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The extraordinary theorems of John Nash

29 April, 2016 @ 7:50 pm - 9:15 pm

£18

On 23 May 2015, John Forbes Nash tragically died in a taxi accident, just after receiving the most prestigious award that a mathematician can dream of, the Abel Prize. This tragic episode was the last event in a life which was so full of amazing events that Nash became an icon of human genius, recipient of the Nobel Prize and hero of a Hollywood movie looking at his life marked by mental illness.

But most of all, Nash was a prophet who founded several new chapters of game theory and geometric analysis in just a few revolutionary contributions that seemed to come from nowhere. Fields medal winner, Cédric Villani will take us through this very special world of mathematical creation.

 

If you haven’t been before, please note that Friday Evening Discourses are traditional events that date back to 1825. With that in mind, many attendees like to wear smart evening dress, though this is not a requirement.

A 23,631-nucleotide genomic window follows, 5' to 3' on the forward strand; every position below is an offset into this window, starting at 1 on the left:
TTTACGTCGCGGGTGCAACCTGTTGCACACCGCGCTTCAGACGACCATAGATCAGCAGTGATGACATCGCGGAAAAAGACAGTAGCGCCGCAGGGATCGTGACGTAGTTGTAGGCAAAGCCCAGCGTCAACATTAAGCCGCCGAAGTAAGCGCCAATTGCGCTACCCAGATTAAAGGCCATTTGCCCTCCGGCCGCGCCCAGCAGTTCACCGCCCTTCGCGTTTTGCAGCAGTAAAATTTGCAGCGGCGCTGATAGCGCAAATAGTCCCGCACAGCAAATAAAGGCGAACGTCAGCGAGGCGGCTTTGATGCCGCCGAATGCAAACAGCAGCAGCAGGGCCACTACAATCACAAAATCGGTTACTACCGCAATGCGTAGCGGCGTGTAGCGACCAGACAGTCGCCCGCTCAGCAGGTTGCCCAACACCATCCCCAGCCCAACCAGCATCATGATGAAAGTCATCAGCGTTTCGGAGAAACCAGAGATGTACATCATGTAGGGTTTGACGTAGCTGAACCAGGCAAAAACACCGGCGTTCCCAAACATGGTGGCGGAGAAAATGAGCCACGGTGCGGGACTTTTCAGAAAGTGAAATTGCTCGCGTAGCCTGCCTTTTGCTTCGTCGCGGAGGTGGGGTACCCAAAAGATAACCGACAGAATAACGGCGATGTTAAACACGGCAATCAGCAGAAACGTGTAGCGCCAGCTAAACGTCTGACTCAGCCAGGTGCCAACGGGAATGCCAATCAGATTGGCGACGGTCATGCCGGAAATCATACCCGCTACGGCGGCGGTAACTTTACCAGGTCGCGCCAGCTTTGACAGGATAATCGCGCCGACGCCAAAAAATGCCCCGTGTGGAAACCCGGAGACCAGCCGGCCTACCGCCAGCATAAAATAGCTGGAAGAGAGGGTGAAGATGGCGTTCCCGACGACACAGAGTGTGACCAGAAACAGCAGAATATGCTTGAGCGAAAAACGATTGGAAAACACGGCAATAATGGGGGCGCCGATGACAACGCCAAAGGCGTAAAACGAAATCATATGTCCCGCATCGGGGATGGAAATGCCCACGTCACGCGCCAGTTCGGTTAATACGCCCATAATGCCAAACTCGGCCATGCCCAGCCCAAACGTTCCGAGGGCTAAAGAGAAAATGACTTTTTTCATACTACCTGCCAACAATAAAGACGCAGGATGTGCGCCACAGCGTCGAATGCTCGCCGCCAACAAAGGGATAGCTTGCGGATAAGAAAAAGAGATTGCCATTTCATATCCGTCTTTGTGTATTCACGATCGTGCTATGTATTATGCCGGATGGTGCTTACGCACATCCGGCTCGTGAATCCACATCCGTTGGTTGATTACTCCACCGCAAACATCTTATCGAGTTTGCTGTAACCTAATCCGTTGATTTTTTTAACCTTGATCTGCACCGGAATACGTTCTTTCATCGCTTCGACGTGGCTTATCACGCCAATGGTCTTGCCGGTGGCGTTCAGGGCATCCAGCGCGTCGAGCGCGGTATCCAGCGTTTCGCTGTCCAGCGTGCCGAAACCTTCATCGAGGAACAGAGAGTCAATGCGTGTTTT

There is also a certain level of tradition and ceremony during the event, including: the speaker and host walk through the doors as the clock bell rings at exactly 8pm; the speaker starts the talk with no introduction or hellos, and should finish at 9pm as the clock bell rings again; the speaker is locked in a room 10 minutes before the talk begins to prevent them running away (legend has it that once a speaker escaped just before the discourse).

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Organizer

The Royal Institution
Phone:
+44 (0)20 7409 2992
Website:
http://www.rigb.org

Venue

The Royal Institution
21 Albemarle Street
London, W1S 4BS United Kingdom
+ Google Map
Phone:
+44 (0)20 7409 2992
Website:
http://www.rigb.org